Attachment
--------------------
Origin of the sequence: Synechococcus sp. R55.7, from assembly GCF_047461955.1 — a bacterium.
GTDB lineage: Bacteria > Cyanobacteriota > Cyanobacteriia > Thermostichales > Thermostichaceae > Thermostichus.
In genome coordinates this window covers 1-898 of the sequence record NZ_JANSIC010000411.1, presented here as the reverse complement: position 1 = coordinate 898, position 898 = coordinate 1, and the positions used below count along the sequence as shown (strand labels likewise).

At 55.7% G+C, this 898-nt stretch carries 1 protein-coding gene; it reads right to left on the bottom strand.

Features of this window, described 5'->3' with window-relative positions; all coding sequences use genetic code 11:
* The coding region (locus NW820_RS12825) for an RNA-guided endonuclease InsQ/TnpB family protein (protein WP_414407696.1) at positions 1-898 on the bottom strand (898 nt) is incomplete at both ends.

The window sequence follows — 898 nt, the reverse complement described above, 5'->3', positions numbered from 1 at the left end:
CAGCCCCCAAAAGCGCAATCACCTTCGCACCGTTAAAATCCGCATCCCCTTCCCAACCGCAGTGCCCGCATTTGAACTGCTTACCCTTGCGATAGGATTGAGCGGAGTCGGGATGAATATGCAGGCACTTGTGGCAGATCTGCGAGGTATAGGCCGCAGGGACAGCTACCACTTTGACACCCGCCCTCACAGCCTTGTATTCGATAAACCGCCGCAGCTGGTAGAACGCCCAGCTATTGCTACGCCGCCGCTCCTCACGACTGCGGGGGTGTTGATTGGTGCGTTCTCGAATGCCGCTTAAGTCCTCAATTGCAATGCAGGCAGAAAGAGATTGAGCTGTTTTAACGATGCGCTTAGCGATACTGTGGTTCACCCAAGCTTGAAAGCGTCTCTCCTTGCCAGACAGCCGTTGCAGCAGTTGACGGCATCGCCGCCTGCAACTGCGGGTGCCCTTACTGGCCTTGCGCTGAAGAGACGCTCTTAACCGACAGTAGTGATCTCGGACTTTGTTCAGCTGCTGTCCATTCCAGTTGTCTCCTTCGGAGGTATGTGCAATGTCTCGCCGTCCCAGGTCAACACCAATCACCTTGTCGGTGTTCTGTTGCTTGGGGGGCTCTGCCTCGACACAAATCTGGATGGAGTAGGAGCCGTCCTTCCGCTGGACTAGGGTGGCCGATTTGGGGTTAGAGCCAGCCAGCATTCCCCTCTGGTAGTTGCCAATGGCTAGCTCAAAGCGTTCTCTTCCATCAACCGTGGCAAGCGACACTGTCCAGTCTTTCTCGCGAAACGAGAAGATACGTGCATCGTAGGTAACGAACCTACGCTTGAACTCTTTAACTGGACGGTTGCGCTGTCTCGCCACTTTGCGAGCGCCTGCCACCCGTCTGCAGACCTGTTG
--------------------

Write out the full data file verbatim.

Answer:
Origin of the sequence: Synechococcus sp. R55.7, from assembly GCF_047461955.1 — a bacterium.
GTDB lineage: Bacteria > Cyanobacteriota > Cyanobacteriia > Thermostichales > Thermostichaceae > Thermostichus.
In genome coordinates this window covers 1-898 of the sequence record NZ_JANSIC010000411.1, presented here as the reverse complement: position 1 = coordinate 898, position 898 = coordinate 1, and the positions used below count along the sequence as shown (strand labels likewise).

At 55.7% G+C, this 898-nt stretch carries 1 protein-coding gene; it reads right to left on the bottom strand.

Features of this window, described 5'->3' with window-relative positions; all coding sequences use genetic code 11:
* The coding region (locus NW820_RS12825) for an RNA-guided endonuclease InsQ/TnpB family protein (protein WP_414407696.1) at positions 1-898 on the bottom strand (898 nt) is incomplete at both ends.

The window sequence follows — 898 nt, the reverse complement described above, 5'->3', positions numbered from 1 at the left end:
CAGCCCCCAAAAGCGCAATCACCTTCGCACCGTTAAAATCCGCATCCCCTTCCCAACCGCAGTGCCCGCATTTGAACTGCTTACCCTTGCGATAGGATTGAGCGGAGTCGGGATGAATATGCAGGCACTTGTGGCAGATCTGCGAGGTATAGGCCGCAGGGACAGCTACCACTTTGACACCCGCCCTCACAGCCTTGTATTCGATAAACCGCCGCAGCTGGTAGAACGCCCAGCTATTGCTACGCCGCCGCTCCTCACGACTGCGGGGGTGTTGATTGGTGCGTTCTCGAATGCCGCTTAAGTCCTCAATTGCAATGCAGGCAGAAAGAGATTGAGCTGTTTTAACGATGCGCTTAGCGATACTGTGGTTCACCCAAGCTTGAAAGCGTCTCTCCTTGCCAGACAGCCGTTGCAGCAGTTGACGGCATCGCCGCCTGCAACTGCGGGTGCCCTTACTGGCCTTGCGCTGAAGAGACGCTCTTAACCGACAGTAGTGATCTCGGACTTTGTTCAGCTGCTGTCCATTCCAGTTGTCTCCTTCGGAGGTATGTGCAATGTCTCGCCGTCCCAGGTCAACACCAATCACCTTGTCGGTGTTCTGTTGCTTGGGGGGCTCTGCCTCGACACAAATCTGGATGGAGTAGGAGCCGTCCTTCCGCTGGACTAGGGTGGCCGATTTGGGGTTAGAGCCAGCCAGCATTCCCCTCTGGTAGTTGCCAATGGCTAGCTCAAAGCGTTCTCTTCCATCAACCGTGGCAAGCGACACTGTCCAGTCTTTCTCGCGAAACGAGAAGATACGTGCATCGTAGGTAACGAACCTACGCTTGAACTCTTTAACTGGACGGTTGCGCTGTCTCGCCACTTTGCGAGCGCCTGCCACCCGTCTGCAGACCTGTTG